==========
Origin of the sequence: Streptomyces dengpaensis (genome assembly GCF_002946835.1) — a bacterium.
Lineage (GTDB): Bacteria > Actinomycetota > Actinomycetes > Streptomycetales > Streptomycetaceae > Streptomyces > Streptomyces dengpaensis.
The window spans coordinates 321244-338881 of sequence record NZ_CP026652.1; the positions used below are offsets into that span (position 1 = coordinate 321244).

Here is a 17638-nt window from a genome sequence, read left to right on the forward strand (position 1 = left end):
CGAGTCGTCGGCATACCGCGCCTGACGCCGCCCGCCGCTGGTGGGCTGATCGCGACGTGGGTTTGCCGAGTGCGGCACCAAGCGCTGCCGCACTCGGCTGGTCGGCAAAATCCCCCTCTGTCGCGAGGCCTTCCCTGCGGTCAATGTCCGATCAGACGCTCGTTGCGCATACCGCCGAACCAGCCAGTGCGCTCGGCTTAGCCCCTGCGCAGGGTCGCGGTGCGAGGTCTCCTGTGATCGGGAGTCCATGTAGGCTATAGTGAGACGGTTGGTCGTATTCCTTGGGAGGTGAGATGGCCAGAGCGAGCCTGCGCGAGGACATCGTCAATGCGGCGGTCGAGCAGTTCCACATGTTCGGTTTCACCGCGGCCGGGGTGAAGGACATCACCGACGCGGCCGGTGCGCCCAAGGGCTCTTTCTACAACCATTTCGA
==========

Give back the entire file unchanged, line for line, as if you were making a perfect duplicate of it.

Origin of the sequence: Streptomyces dengpaensis (genome assembly GCF_002946835.1) — a bacterium.
Lineage (GTDB): Bacteria > Actinomycetota > Actinomycetes > Streptomycetales > Streptomycetaceae > Streptomyces > Streptomyces dengpaensis.
The window spans coordinates 321244-338881 of sequence record NZ_CP026652.1; the positions used below are offsets into that span (position 1 = coordinate 321244).

Here is a 17638-nt window from a genome sequence, read left to right on the forward strand (position 1 = left end):
CGAGTCGTCGGCATACCGCGCCTGACGCCGCCCGCCGCTGGTGGGCTGATCGCGACGTGGGTTTGCCGAGTGCGGCACCAAGCGCTGCCGCACTCGGCTGGTCGGCAAAATCCCCCTCTGTCGCGAGGCCTTCCCTGCGGTCAATGTCCGATCAGACGCTCGTTGCGCATACCGCCGAACCAGCCAGTGCGCTCGGCTTAGCCCCTGCGCAGGGTCGCGGTGCGAGGTCTCCTGTGATCGGGAGTCCATGTAGGCTATAGTGAGACGGTTGGTCGTATTCCTTGGGAGGTGAGATGGCCAGAGCGAGCCTGCGCGAGGACATCGTCAATGCGGCGGTCGAGCAGTTCCACATGTTCGGTTTCACCGCGGCCGGGGTGAAGGACATCACCGACGCGGCCGGTGCGCCCAAGGGCTCTTTCTACAACCATTTCGA